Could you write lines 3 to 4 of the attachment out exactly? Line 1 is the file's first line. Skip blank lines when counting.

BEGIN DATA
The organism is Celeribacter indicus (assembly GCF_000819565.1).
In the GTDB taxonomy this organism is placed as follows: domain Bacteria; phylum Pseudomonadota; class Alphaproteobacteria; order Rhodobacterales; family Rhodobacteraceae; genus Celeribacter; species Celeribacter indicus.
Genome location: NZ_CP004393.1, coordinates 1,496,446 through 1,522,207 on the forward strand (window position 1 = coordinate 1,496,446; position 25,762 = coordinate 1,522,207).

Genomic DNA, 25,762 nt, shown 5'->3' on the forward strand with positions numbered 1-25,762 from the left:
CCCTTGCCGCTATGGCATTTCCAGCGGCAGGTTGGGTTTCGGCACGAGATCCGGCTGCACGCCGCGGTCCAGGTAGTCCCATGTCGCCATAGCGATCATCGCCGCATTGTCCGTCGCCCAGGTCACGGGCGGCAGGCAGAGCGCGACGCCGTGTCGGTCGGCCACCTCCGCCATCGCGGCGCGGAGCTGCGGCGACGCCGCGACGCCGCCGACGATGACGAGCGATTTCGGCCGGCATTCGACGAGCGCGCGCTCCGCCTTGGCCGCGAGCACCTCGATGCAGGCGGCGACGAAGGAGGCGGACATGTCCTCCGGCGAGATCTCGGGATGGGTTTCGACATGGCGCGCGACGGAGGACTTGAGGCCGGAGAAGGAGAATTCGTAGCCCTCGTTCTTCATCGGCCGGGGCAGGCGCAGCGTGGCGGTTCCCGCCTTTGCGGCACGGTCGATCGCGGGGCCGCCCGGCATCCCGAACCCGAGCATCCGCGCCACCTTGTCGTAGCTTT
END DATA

Genome location: NZ_CP004393.1, coordinates 1,496,446 through 1,522,207 on the forward strand (window position 1 = coordinate 1,496,446; position 25,762 = coordinate 1,522,207).

Genomic DNA, 25,762 nt, shown 5'->3' on the forward strand with positions numbered 1-25,762 from the left: